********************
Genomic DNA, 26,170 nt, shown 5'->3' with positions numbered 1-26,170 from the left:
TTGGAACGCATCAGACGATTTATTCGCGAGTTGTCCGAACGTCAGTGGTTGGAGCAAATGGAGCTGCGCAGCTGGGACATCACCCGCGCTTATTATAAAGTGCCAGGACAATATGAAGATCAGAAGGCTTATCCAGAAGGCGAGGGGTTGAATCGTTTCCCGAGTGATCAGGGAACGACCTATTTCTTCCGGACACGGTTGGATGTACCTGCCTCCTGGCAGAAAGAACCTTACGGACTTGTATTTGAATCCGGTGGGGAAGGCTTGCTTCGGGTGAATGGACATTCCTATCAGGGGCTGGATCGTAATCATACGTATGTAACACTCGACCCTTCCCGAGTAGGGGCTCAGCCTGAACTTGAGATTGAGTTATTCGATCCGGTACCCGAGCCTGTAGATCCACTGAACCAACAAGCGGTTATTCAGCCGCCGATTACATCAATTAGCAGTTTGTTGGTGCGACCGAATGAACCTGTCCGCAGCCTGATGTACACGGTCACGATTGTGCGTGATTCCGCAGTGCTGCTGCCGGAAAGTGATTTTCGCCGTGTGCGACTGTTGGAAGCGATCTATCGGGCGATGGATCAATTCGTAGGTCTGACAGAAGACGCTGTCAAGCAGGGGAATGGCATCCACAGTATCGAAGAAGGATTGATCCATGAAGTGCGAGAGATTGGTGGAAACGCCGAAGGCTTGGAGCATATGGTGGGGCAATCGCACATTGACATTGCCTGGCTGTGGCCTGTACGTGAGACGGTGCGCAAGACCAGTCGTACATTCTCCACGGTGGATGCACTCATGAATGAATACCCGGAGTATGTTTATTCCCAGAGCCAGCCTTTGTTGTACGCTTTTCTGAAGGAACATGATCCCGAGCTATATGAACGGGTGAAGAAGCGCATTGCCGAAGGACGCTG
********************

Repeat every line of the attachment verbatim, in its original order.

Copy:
Genomic DNA, 26,170 nt, shown 5'->3' with positions numbered 1-26,170 from the left:
TTGGAACGCATCAGACGATTTATTCGCGAGTTGTCCGAACGTCAGTGGTTGGAGCAAATGGAGCTGCGCAGCTGGGACATCACCCGCGCTTATTATAAAGTGCCAGGACAATATGAAGATCAGAAGGCTTATCCAGAAGGCGAGGGGTTGAATCGTTTCCCGAGTGATCAGGGAACGACCTATTTCTTCCGGACACGGTTGGATGTACCTGCCTCCTGGCAGAAAGAACCTTACGGACTTGTATTTGAATCCGGTGGGGAAGGCTTGCTTCGGGTGAATGGACATTCCTATCAGGGGCTGGATCGTAATCATACGTATGTAACACTCGACCCTTCCCGAGTAGGGGCTCAGCCTGAACTTGAGATTGAGTTATTCGATCCGGTACCCGAGCCTGTAGATCCACTGAACCAACAAGCGGTTATTCAGCCGCCGATTACATCAATTAGCAGTTTGTTGGTGCGACCGAATGAACCTGTCCGCAGCCTGATGTACACGGTCACGATTGTGCGTGATTCCGCAGTGCTGCTGCCGGAAAGTGATTTTCGCCGTGTGCGACTGTTGGAAGCGATCTATCGGGCGATGGATCAATTCGTAGGTCTGACAGAAGACGCTGTCAAGCAGGGGAATGGCATCCACAGTATCGAAGAAGGATTGATCCATGAAGTGCGAGAGATTGGTGGAAACGCCGAAGGCTTGGAGCATATGGTGGGGCAATCGCACATTGACATTGCCTGGCTGTGGCCTGTACGTGAGACGGTGCGCAAGACCAGTCGTACATTCTCCACGGTGGATGCACTCATGAATGAATACCCGGAGTATGTTTATTCCCAGAGCCAGCCTTTGTTGTACGCTTTTCTGAAGGAACATGATCCCGAGCTATATGAACGGGTGAAGAAGCGCATTGCCGAAGGACGCTG